Upfront Navigator: Agencies, Clients Like Status Quo

Apr 25, 2005  •  Post A Comment

Last year, advertisers angry about double-digit increases in the cost of commercials on the broadcast networks looked to make changes in how the upfront was done.

The head of one of the major media-buying agencies, David Verklin of Carat, took the lead. He proposed a series of changes including having an opening and closing bell for upfront deals to curb the late-night, cold pizza-fueled rush that some saw as helping to push prices higher.

Mr. Verklin got as far as forming a committee to consider the reforms, but ultimately, no changes were made.

The upfront was conducted more or less as it has been for years. But the results were somewhat different. Early money moved to cable. The networks took in smaller increases.

This year, while advertisers still have some gripes-including the notorious integration fee that networks charge for inserting commercials into the network feeds-there seems to be little clamor for major changes in the way the upfront is conducted.

One radical change is being pushed by Julie Roehm, director of marketing communications for Chrysler Group Marketing. At last month’s Association of National Advertisers television conference, she put forward a model that would make the TV-buying business more like the stock market, with a third party handling the upfront like an IPO auction and with clients having the ability to buy and sell spots on a secondary market.

Predictably, the networks objected to putting a third party in charge of selling commercials, which are, essentially, their product.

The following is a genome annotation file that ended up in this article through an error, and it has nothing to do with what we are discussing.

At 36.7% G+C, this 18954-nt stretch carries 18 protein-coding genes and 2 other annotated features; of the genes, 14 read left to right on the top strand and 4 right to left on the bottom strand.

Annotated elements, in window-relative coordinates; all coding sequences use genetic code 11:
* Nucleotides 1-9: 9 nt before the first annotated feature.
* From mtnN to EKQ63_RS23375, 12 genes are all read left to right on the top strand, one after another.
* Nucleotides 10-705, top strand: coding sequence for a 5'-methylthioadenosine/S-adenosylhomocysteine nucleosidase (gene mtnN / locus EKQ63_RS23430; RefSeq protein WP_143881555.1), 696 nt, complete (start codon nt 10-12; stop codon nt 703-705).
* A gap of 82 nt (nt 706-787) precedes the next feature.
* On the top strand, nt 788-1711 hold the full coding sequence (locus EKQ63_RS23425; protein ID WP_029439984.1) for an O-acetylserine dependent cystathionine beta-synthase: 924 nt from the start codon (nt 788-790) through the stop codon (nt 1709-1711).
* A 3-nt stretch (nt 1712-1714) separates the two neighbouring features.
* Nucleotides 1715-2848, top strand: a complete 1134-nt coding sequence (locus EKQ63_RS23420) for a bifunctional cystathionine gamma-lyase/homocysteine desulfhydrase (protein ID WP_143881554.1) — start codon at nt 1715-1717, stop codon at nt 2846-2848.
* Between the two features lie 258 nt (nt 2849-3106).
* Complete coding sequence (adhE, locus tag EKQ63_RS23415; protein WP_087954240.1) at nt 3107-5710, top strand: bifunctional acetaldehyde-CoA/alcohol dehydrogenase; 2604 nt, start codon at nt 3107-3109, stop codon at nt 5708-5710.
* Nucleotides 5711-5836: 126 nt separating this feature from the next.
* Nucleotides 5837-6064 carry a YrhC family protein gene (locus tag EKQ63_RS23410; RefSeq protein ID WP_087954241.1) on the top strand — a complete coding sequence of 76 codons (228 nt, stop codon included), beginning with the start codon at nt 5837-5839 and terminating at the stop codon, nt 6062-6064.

Cable will also be a big factor in what happens with the broadcast upfront.

Last year about $500 million shifted from broadcast to cable. And it moved early with networks including MTV and E! making significant sales even before the broadcasters unveiled their schedules.

This year, estimates of how much money could be in play between broadcast and cable range from another $500 million up to $1 billion.

“I don’t see it,” Mike Shaw, president of sales and marketing for the ABC Television Network, told analysts. “If you look at prime time, and look at adults 18 to 49, which is the largest demographic sold in prime, the networks are flat versus a year ago.”

Andy Donchin, director of national broadcast at Carat USA, suggested that market leverage and higher ratings aren’t the reason why cable deals are getting done before the broadcasters are ready to sell.

“A lot of it is there’s just so much cable we want to get a head start on it,” he said. “There is so much to do out there, everyone wants to start talking already.